Want to empower consumers to improve healthcare and their own health status? Build a Tricorder and convince youngsters to “be like Mike.”
Those were the takeaways from a high-level session featuring Dr. Leslie Saxon of the University of Southern California Center for Body Computing and Qualcomm’s Don Jones at the third annual Digital Health Summit at 2012 International CES last week in Las Vegas.
Saxon, a cardiologist who is executive director of the USC Center for Body Computing, said that researchers are readying results from a study of wireless monitors on pro and college football players that revealed previously undetected conditions in elite athletes. “If the NFL monitored the heart rate of all players, they’d end up benching 30 percent of them,” Saxon declared.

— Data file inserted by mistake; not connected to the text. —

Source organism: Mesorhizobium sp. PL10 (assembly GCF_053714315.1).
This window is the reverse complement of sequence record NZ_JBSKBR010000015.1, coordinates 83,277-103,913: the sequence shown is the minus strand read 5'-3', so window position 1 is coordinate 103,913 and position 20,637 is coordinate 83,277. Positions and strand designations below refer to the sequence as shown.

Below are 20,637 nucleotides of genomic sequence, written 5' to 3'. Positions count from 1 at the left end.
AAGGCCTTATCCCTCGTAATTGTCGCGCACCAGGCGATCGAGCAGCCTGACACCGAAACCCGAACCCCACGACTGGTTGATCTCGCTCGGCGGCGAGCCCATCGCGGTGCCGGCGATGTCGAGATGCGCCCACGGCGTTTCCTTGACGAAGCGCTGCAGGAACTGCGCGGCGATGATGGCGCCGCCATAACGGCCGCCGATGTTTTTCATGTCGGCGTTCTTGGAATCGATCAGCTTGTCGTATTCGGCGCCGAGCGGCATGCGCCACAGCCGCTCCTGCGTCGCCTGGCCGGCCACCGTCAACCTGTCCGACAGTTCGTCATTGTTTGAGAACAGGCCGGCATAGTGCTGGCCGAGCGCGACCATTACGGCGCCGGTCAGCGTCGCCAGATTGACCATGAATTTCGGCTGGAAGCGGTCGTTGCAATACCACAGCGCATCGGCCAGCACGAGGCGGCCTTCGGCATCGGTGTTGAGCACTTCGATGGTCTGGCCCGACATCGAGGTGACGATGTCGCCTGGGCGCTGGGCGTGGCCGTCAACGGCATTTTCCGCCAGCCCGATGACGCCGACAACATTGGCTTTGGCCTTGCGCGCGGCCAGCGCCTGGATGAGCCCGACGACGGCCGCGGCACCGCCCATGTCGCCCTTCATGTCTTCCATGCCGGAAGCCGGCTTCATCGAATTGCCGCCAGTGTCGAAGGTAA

That doesn’t mean that nearly a third of National Football League players have heart conditions, just that sometimes they overexert themselves, according to Saxon. This could easily be applied to children and weekend warriors, too, through the sensor-equipped apparel that athletic clothing maker Under Armour supplied for the NFL’s annual scouting combine.
Under Armour is a popular brand already. Adding sensors to clothing sold to the general public could spark a revolution of sorts.
“Kids won’t just want to wear Michael Jordan’s sneakers,” Saxon said. “You’re getting them to wear sensors to ‘be like Mike.'” Keep reading>>